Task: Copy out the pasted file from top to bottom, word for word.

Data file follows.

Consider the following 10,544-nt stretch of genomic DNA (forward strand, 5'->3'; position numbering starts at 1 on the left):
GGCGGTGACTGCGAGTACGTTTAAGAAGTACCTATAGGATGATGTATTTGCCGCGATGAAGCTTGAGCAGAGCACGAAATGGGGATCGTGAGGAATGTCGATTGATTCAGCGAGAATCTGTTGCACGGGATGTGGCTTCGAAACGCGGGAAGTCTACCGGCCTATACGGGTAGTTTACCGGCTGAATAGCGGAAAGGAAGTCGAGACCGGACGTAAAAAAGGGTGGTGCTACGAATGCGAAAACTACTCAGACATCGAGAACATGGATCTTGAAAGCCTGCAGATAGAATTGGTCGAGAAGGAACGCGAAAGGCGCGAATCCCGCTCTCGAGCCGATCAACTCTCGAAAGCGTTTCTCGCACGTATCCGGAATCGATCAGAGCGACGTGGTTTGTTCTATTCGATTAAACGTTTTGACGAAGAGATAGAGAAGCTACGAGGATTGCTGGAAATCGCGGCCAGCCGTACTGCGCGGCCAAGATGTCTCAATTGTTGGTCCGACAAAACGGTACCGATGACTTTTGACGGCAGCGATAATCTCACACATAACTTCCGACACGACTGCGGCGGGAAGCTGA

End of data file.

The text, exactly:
Consider the following 10,544-nt stretch of genomic DNA (forward strand, 5'->3'; position numbering starts at 1 on the left):
GGCGGTGACTGCGAGTACGTTTAAGAAGTACCTATAGGATGATGTATTTGCCGCGATGAAGCTTGAGCAGAGCACGAAATGGGGATCGTGAGGAATGTCGATTGATTCAGCGAGAATCTGTTGCACGGGATGTGGCTTCGAAACGCGGGAAGTCTACCGGCCTATACGGGTAGTTTACCGGCTGAATAGCGGAAAGGAAGTCGAGACCGGACGTAAAAAAGGGTGGTGCTACGAATGCGAAAACTACTCAGACATCGAGAACATGGATCTTGAAAGCCTGCAGATAGAATTGGTCGAGAAGGAACGCGAAAGGCGCGAATCCCGCTCTCGAGCCGATCAACTCTCGAAAGCGTTTCTCGCACGTATCCGGAATCGATCAGAGCGACGTGGTTTGTTCTATTCGATTAAACGTTTTGACGAAGAGATAGAGAAGCTACGAGGATTGCTGGAAATCGCGGCCAGCCGTACTGCGCGGCCAAGATGTCTCAATTGTTGGTCCGACAAAACGGTACCGATGACTTTTGACGGCAGCGATAATCTCACACATAACTTCCGACACGACTGCGGCGGGAAGCTGA